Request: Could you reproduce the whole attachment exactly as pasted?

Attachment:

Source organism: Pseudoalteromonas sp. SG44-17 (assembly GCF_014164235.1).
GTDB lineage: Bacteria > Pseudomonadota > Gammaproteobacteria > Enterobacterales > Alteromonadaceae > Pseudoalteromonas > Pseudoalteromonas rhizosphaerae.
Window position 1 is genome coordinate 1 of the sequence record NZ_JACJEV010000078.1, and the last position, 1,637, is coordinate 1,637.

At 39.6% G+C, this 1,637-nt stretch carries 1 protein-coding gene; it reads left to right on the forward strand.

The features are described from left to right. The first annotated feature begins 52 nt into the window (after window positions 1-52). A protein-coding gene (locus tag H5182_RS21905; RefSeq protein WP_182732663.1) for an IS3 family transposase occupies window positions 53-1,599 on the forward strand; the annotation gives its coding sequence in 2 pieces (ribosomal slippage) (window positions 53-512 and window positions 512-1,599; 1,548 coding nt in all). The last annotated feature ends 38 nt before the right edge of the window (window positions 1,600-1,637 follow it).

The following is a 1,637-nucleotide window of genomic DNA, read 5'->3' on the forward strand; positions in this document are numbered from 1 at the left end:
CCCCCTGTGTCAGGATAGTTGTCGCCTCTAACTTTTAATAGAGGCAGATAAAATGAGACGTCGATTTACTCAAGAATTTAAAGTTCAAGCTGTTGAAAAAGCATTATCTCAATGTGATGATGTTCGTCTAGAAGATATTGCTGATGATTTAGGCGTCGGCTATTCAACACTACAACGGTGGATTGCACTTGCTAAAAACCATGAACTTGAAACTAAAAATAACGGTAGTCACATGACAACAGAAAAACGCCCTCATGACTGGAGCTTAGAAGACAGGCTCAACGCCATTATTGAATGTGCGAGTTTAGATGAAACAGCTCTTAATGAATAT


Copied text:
Source organism: Pseudoalteromonas sp. SG44-17 (assembly GCF_014164235.1).
GTDB lineage: Bacteria > Pseudomonadota > Gammaproteobacteria > Enterobacterales > Alteromonadaceae > Pseudoalteromonas > Pseudoalteromonas rhizosphaerae.
Window position 1 is genome coordinate 1 of the sequence record NZ_JACJEV010000078.1, and the last position, 1,637, is coordinate 1,637.

At 39.6% G+C, this 1,637-nt stretch carries 1 protein-coding gene; it reads left to right on the forward strand.

The features are described from left to right. The first annotated feature begins 52 nt into the window (after window positions 1-52). A protein-coding gene (locus tag H5182_RS21905; RefSeq protein WP_182732663.1) for an IS3 family transposase occupies window positions 53-1,599 on the forward strand; the annotation gives its coding sequence in 2 pieces (ribosomal slippage) (window positions 53-512 and window positions 512-1,599; 1,548 coding nt in all). The last annotated feature ends 38 nt before the right edge of the window (window positions 1,600-1,637 follow it).

The following is a 1,637-nucleotide window of genomic DNA, read 5'->3' on the forward strand; positions in this document are numbered from 1 at the left end:
CCCCCTGTGTCAGGATAGTTGTCGCCTCTAACTTTTAATAGAGGCAGATAAAATGAGACGTCGATTTACTCAAGAATTTAAAGTTCAAGCTGTTGAAAAAGCATTATCTCAATGTGATGATGTTCGTCTAGAAGATATTGCTGATGATTTAGGCGTCGGCTATTCAACACTACAACGGTGGATTGCACTTGCTAAAAACCATGAACTTGAAACTAAAAATAACGGTAGTCACATGACAACAGAAAAACGCCCTCATGACTGGAGCTTAGAAGACAGGCTCAACGCCATTATTGAATGTGCGAGTTTAGATGAAACAGCTCTTAATGAATAT